Courtesy of Secret Compass
Photo by Michael George
A view like this is in store for adventurers willing to make the trek to Torres del Paine National Park in Chile.
For discerning travelers, the question is always where to go next. We’ve searched the world for the best itineraries that offer unparalleled access in places both close to home or farther afield.
Go on Safari in Chile
Daily game drives usually lead to many other animal sightings. You might see guanacos⎯mammals related to the Andean llama and the African camel that are among the puma’s food sources; other notable species include gray foxes, red foxes, hairy armadillos, hog-nosed skunks, and birds such as Andean condors, Chilean flamingos, Austral parakeets, and crested caracaras.
The best times to lay eyes on pumas—dawn and dusk—are also optimal times to admire some of the park’s best features. Watch the sun hit the granite towers of the Torres del Paine, make a halo of a guanaco’s furry coat, or illuminate Sarmiento Lake’s otherworldly blue.
Tracking the World’s Largest Mountain Lion: The Patagonian Puma
From $6,250. Departures year-round.
The adrenaline flows as you pass through no fewer than 80 rapids over the course of more than 40 miles, looking out for wildlife such as black bears and river otters along the way. Rare plants, including the endemic Rogue River stonecrop, a flowering succulent, bloom on the slopes of the surrounding Siskiyou and Klamath mountains, and trail hikes and walks to historic homesteads break up your time on the water.
Rogue River Rafting
From $895. Regular departures begin for the season in May 2019.
During the nine-day summer excursion, a helicopter or boat delivers travelers to the camp on the shores of East Greenland’s Sermilik Fjord. By then, the snow has melted, giving way to plentiful berries and Arctic wildflowers. The views—of icebergs as large as buildings, of the Greenland ice sheet (which stretches over 1,500 miles from north to south), and of seals at play in the frigid waters—are unparalleled. Guided kayak excursions allow visitors to take an even closer look.
Despite harsh conditions most of the year, traditional living still thrives. Meet artisans who make handicrafts of stone and bone in Tasiilaq, drink tea with a local and learn about traditional beadwork in the village of Tinit, and watch a traditional drum dance in Kulusuk. A final perk: Natural Habitat Adventures offsets 100 percent of the carbon emissions from its trips.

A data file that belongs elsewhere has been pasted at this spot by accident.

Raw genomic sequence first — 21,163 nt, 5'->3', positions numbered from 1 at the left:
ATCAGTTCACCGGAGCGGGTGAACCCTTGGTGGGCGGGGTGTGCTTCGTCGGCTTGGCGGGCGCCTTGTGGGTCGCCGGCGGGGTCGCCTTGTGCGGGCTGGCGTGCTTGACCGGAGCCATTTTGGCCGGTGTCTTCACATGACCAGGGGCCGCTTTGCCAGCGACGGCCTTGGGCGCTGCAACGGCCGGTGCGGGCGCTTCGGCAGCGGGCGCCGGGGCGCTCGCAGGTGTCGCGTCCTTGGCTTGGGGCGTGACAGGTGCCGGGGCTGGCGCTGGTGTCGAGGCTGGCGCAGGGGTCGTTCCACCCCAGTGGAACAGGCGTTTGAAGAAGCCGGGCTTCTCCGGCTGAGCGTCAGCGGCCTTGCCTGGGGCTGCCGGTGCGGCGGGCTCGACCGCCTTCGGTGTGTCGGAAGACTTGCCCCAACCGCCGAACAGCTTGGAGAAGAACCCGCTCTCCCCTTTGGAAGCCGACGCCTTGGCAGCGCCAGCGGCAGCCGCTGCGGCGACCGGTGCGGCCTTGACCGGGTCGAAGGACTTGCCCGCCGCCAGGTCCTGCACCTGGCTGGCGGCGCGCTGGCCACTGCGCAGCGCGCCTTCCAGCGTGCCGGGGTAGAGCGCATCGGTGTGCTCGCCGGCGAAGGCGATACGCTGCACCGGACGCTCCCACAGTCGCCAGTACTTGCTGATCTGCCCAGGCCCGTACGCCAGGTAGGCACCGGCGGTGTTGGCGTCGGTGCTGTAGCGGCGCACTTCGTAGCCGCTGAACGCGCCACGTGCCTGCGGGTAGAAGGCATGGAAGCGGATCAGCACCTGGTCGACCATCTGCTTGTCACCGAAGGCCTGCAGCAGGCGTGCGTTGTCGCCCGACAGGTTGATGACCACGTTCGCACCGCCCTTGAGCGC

Discover Greenland: The Natural Habitat Experience
From $10,995. Seasonal departures begin in July 2018 and July 2019.
Oman Walking: Mysticism Among the Mountains
From $6,995. November 10–16, 2018; 2019 departures also available.
Take a jet-boat tour through the Horizontal Falls of Talbot Bay, waterfalls created by massive tidal currents squeezing through two narrow gorges. Helicopter to sandstone-carved Mitchell Falls, where passengers may soak or swim in the emerald pools at the bottom and take a nature tour on foot. Or get a glimpse of the striking, beehive-striped Bungle Bungle mountain range on a scenic flight over the northernmost reaches of the Kimberley.
An onboard specialist lends insight into the region’s history of Aboriginal peoples, and the cruise itinerary includes outings to see ancient paintings and rock art sacred to the indigenous Wunambal and Worrorra populations. Visits with local residents help illuminate modern-day life in these cultures, and their connection to ancient ways.
Kimberley Cruise: Australia’s Last Frontier
From $12,495. June 20–July 2, 2019.
Intensive cultural immersion with the Nenets is a key part of the experience. Guests live with some of the families, wear traditional fur and hand-sewn herders’ clothing, sleep in reindeer-hide tents known as chums, and brave the Arctic weather conditions. (Temperatures can drop to −40 degrees.) Daily life involves dismantling the tent, packing the wooden box sledges pulled by snowmobiles, and rounding up the reindeer every few days to move to fresh pastures. A highlight is crossing the frozen Gulf of Ob: Because there is no food for the animals on the frigid surface, herders and travelers must urge the reindeer on until they reach the far shore, a distance of some 37 miles. That leg of the journey can take up to 24 sleepless hours.
The migration culminates in the annual Reindeer Herding Festival in Yar Sale village. Hundreds of Nenets arrive from the surrounding taiga forest and tundra to compete in such traditional contests as reindeer lassoing, sledge racing, sledge jumping, and wrestling.
Nenets Reindeer Migration
From $2,326. March 24–April 9, 2019.
Begin on the Silk Road in Kashgar, China, the center of regional trade, where artisans still craft wooden musical instruments and copper tea urns as they’ve done for hundreds of years. From there, guests travel along the Karakoram Highway over the 15,397-foot high Khunjerab Pass and into northeastern Pakistan. In the Hunza Valley, glacier-fed rivers run at the foot of jagged peaks, and the area’s ancient capital, Karimabad, sits atop a green hill overlooking the expanse below.
Kick into four-wheel drive for an amateur archaeologist’s dream ride through the valley. A 7th-century Kargah Buddha carved into a nearby mountain, and 13th- and 14th-century mosques testify to the region’s layered religious history. And for nature enthusiasts, crossing the Deosai Plateau offers the rare opportunity to traverse regional habitats of endangered Himalayan brown bears and threatened snow leopards before spending a final night in a peaceful evergreen forest.
Hunza Valley of Pakistan
From $9,625. June 15–July 4, 2019 and August 31–September 19, 2019.
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